After breakfast it's already starting to get quite warm. Pam & Jodi decide to take a morning swim in an attempt to fend off the heat. Meanwhile, Clay & I decide to head over to the Pine river to see if the blueberries are of the same caliber we found there last year.[paragraph break]

As we approach the rapids running into Gneiss, we can barely make out a canoe at the top of the run. It's Hence & LT. Dan. We walk the Pearl up the rapids to where they have pulled off. We also determine that we could of easily run these rapids yesterday instead of taking the portage. We stop and chat with Hence & LT. and see that their efforts this morning have paid off. They have a handful of northerns on their stringer. We tell them our plans, and say we'll meet up with them at camp later.[paragraph break]

As we make our way back to Clove lake it becomes obvious that all of the rapids we bypassed yesterday have sufficient flow to at least walk the canoes up or down. We pass a canoe fishing where the Pine river washes out into Clove lake. The first other people we have seen today. The campsite nearest the portage into Pine river looks unoccupied but, there are 3 fishing poles sitting near the canoe landing. A large silver & orange spoon betrays there presence. Wonder if someone left them behind?[paragraph break]

Larch creek water levels were very comparable to what we encountered last year when we entered there. So I am absolutely stunned when we get to the other end of the portage and see how much higher than water is here. We were literally able to walk out a few hundred extra yards before running into water here last year. And it will be a grueling bushwhack to get to the spot where we picked berries last year without the canoe. Time for plan B......again.[paragraph break]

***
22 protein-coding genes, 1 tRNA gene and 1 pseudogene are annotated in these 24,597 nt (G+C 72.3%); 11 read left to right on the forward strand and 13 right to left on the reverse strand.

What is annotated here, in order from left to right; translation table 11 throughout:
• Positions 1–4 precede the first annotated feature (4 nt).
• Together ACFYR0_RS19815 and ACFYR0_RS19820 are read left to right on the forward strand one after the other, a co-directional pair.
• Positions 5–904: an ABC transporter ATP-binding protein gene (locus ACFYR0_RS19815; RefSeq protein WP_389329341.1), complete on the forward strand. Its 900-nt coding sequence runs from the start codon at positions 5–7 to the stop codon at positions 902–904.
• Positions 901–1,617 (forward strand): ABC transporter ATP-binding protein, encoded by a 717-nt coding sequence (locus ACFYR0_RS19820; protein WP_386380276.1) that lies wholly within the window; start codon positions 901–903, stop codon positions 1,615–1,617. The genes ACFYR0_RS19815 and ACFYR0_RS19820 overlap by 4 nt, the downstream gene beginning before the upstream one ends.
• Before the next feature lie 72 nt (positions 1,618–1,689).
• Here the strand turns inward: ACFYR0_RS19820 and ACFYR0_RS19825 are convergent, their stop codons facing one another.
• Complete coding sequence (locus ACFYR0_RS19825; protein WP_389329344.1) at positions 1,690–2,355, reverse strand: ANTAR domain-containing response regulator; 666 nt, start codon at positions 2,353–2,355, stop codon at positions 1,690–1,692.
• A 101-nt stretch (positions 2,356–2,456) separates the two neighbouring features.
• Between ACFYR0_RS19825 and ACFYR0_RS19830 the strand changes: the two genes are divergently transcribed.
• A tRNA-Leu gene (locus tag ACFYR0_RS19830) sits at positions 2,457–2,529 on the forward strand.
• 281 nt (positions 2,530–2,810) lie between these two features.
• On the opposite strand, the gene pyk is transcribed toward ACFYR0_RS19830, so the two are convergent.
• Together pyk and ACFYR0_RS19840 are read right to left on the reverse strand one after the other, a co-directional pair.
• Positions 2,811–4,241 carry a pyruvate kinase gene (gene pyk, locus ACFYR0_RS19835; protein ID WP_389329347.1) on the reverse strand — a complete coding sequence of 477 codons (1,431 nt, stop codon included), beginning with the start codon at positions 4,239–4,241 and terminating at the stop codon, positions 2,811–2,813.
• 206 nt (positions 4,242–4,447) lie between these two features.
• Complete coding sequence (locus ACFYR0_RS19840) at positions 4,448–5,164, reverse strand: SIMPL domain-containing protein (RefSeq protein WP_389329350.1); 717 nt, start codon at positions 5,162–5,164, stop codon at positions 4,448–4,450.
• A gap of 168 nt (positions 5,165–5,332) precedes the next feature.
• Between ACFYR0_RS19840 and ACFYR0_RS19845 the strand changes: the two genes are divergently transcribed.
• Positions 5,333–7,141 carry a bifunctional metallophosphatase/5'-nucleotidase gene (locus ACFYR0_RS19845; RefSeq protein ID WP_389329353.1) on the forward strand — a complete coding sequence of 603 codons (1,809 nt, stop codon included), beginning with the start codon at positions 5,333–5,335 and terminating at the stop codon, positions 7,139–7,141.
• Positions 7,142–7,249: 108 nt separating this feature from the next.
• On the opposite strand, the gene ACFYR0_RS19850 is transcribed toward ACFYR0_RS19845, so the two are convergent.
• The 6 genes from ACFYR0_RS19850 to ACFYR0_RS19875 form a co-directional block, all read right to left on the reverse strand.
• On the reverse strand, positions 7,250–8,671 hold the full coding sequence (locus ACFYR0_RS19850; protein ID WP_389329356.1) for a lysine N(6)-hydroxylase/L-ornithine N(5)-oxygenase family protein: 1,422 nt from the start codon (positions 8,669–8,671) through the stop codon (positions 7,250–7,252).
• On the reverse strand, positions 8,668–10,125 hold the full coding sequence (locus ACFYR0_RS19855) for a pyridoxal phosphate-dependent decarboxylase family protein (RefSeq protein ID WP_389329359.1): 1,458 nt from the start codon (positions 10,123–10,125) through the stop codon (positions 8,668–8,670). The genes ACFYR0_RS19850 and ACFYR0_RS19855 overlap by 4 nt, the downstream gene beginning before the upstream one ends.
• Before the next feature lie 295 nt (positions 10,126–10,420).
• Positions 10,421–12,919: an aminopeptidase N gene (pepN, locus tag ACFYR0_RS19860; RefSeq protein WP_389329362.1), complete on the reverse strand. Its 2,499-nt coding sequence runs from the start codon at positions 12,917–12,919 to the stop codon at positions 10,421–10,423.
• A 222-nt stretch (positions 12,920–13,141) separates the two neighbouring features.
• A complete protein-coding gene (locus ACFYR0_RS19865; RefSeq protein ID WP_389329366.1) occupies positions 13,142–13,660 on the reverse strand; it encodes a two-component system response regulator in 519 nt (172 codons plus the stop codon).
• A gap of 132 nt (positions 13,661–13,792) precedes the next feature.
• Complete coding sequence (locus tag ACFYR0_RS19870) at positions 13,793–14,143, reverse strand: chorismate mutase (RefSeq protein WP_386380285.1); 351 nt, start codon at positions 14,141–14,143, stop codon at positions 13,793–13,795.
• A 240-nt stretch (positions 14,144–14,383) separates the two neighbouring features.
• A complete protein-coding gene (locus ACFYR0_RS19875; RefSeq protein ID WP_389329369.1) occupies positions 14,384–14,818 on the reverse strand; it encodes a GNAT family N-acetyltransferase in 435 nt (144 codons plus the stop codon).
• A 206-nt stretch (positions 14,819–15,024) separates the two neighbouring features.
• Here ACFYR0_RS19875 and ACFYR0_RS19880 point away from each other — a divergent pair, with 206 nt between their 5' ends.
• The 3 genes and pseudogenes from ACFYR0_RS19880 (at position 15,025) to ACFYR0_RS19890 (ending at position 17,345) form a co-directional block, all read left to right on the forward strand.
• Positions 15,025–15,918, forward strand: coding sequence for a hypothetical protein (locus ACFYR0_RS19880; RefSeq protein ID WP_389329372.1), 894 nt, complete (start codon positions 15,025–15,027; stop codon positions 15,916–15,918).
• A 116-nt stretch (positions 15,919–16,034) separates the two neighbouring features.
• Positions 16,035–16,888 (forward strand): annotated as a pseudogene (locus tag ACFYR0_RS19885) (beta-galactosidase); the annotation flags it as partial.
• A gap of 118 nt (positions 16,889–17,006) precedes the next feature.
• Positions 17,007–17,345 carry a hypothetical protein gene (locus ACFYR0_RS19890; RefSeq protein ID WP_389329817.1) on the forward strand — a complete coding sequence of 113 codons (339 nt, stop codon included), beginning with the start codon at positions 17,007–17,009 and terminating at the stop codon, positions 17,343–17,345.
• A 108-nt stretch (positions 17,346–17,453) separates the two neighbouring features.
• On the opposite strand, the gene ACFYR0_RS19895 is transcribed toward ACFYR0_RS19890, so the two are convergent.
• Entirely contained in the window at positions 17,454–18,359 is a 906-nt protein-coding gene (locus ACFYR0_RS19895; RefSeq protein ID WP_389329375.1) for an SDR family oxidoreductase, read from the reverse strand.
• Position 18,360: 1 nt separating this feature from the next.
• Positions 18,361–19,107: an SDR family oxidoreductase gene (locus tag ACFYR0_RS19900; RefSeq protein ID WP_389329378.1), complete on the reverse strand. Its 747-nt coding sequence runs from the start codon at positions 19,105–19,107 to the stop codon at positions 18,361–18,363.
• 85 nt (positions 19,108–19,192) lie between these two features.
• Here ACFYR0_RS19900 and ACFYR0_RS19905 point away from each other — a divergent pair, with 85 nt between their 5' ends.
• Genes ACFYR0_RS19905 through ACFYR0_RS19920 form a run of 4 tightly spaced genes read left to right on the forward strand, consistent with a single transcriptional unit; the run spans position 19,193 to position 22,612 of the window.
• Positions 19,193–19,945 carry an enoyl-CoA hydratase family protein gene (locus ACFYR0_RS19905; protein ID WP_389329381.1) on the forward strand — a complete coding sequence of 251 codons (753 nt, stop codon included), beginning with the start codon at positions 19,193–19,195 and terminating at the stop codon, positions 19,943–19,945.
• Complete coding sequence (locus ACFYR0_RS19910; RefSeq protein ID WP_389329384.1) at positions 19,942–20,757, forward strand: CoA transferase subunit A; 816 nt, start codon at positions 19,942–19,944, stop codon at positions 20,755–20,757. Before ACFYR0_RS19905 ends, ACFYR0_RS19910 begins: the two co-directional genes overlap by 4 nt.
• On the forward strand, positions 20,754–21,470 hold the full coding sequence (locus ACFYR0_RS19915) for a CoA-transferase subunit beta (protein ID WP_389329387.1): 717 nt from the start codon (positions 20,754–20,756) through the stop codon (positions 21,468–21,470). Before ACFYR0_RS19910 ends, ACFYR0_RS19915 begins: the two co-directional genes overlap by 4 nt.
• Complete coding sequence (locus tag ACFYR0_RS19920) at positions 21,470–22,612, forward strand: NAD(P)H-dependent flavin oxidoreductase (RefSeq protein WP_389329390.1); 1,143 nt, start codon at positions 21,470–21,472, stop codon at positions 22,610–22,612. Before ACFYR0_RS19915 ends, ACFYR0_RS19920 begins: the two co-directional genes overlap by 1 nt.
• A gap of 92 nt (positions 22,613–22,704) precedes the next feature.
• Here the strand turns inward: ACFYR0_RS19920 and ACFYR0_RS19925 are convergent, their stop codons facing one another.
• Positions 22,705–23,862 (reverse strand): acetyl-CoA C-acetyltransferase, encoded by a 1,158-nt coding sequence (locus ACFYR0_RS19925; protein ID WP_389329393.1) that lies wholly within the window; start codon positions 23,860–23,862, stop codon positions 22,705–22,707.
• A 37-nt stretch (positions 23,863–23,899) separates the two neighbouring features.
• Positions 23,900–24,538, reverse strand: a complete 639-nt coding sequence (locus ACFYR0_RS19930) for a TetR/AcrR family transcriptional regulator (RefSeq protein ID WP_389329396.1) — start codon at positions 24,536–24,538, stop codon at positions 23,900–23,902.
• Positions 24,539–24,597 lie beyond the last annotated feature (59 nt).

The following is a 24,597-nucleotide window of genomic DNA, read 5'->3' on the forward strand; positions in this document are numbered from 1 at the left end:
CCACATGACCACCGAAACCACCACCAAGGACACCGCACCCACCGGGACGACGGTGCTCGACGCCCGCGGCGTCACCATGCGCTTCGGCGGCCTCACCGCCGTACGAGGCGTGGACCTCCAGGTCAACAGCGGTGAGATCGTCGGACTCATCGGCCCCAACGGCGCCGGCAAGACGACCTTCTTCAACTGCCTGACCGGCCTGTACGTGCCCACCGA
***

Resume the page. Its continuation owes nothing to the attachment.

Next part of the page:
We decide to walk the shoreline, and it isn't just too long before we hit paydirt. We find an abundance of tempting bushes, and pick until our backs and knees start telling us it's quittin' time.[paragraph break]

Heading back, just after the portage out of the north end of Clove lake is a nice sheer cliff on the U.S. side that rises 20 - 25 feet. There are a couple canoes there and some kids are jumping into the water. I think the lightbulbs above our heads went off at about the same time? We'd be back tomorrow with Hence & Jodi to try this out for ourselves. [paragraph break]

We only did Swamp portage and the one right after it on the way back. Otherwise we walked the Pearl down the one out of Clove, and actually ran the rest without incident all the way back to Gneiss.[paragraph break]

There is clear, undeniable evidence of the burn all the way back to Clove and Larch lakes. But once you portage north out of Clove.....the scope and magnitude of the damage the fire did really starts to hit home. Once on Gneiss it seems like something out of a science fiction movie. Surreal. And with all of the exposed rock, it becomes very obvious why it's called the "granite" river. But, for me, once my senses are adjusted and become acclimated to the starkness of the landscape. It seems to have a uniqueness and beauty all it's own.

Back at camp we returned just as LT. was cleaning fish. He had some eager spectators nearby waiting patiently for the spoils of his efforts. Soon they were satisfied as LT. began frying up His & Hences' catch for the day. [paragraph break]

After eating, LT. spent a good deal of time with Wilson. I'm not sure what they were talking about? But whatever it was, it must've been exhausting as LT. headed for his favorite hang out after having a lengthy discussion with Wilson. [paragraph break]

Afterwards LT. asked if we noticed that any sites on Clove were open. He wanted to move. This was completely baffling to me. Having been to this area the last couple of years I could say was a high degree of confidence that we were already at the best campsite from Devils elbow all the way to the 2 southerly EP's that serve this immediate region. Never did get a responce on why he wanted to move. I just figured Wilson was doin' the talkin'?[paragraph break]